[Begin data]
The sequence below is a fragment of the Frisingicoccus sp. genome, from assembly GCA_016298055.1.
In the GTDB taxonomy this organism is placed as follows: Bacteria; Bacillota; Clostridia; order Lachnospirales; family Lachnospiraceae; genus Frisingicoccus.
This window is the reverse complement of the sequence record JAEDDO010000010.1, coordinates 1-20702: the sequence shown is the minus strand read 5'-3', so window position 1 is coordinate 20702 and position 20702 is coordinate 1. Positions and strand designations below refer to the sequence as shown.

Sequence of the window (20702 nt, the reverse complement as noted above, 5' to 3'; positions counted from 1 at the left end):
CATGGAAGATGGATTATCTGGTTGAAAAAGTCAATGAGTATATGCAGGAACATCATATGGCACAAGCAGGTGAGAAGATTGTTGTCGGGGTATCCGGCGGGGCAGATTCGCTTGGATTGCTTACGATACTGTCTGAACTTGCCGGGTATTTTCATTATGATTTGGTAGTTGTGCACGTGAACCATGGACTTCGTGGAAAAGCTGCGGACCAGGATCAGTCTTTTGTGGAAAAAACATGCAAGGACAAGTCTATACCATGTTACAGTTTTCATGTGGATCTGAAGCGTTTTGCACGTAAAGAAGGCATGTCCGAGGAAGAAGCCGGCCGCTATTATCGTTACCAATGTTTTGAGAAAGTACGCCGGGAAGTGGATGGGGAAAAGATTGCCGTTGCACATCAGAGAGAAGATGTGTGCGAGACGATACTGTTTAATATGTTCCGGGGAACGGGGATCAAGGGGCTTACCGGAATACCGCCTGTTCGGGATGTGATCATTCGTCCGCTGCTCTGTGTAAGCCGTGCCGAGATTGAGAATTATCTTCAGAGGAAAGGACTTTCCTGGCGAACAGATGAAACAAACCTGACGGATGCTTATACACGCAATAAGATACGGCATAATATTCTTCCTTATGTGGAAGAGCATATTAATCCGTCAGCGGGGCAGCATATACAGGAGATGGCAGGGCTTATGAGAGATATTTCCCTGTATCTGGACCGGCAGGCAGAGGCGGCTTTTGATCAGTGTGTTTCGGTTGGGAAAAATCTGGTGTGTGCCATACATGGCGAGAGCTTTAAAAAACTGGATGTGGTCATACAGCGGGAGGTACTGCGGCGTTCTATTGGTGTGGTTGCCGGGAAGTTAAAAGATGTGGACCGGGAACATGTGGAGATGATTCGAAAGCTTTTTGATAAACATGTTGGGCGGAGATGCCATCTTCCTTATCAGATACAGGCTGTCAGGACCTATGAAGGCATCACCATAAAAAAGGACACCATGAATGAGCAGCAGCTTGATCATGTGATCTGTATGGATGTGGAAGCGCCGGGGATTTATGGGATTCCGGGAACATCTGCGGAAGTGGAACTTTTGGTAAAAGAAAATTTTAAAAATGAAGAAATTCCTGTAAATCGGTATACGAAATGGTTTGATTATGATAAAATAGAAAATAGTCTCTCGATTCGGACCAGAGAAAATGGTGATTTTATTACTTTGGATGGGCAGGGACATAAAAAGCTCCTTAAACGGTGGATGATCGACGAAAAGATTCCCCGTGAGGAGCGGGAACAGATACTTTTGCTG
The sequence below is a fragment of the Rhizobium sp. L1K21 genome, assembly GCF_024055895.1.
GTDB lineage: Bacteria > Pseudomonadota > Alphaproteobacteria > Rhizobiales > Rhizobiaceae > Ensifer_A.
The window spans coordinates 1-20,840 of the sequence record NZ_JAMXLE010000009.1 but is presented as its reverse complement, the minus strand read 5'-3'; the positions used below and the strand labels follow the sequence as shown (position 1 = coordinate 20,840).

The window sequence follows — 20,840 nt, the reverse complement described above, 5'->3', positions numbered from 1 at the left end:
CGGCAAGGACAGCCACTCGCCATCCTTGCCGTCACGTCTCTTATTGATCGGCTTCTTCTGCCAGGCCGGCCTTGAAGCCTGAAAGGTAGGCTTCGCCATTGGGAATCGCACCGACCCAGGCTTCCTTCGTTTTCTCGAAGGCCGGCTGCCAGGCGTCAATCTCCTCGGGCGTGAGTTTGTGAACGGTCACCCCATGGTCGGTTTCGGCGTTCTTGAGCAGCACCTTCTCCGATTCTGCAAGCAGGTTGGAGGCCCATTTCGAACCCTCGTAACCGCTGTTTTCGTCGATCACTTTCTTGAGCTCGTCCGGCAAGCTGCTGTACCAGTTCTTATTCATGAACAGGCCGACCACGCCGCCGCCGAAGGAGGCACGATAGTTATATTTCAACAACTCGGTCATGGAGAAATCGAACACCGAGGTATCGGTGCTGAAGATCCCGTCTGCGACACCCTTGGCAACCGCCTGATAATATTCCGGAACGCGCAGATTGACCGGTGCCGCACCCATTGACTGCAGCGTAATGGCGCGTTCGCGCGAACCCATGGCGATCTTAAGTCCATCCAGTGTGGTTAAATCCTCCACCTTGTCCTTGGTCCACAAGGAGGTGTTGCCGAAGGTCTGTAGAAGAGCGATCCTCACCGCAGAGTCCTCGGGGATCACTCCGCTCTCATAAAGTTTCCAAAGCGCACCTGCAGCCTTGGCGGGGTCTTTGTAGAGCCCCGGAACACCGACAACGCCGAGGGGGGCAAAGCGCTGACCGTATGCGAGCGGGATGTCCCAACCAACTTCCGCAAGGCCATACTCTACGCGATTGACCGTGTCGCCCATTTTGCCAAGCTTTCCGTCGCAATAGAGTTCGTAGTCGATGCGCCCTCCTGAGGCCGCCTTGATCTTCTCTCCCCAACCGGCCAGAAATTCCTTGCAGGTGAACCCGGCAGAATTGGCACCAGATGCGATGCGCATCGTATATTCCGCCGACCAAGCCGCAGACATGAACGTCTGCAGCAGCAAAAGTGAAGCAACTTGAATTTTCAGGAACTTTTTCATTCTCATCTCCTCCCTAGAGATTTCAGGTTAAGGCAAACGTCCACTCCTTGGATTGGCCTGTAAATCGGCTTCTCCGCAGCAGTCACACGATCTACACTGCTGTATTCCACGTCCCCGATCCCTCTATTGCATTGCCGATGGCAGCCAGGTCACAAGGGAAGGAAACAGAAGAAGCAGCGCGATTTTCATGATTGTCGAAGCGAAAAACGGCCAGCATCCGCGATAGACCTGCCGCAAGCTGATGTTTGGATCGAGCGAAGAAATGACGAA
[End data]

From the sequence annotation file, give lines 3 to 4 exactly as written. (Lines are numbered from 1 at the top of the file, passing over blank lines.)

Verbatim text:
This window is the reverse complement of the sequence record JAEDDO010000010.1, coordinates 1-20702: the sequence shown is the minus strand read 5'-3', so window position 1 is coordinate 20702 and position 20702 is coordinate 1. Positions and strand designations below refer to the sequence as shown.

Sequence of the window (20702 nt, the reverse complement as noted above, 5' to 3'; positions counted from 1 at the left end):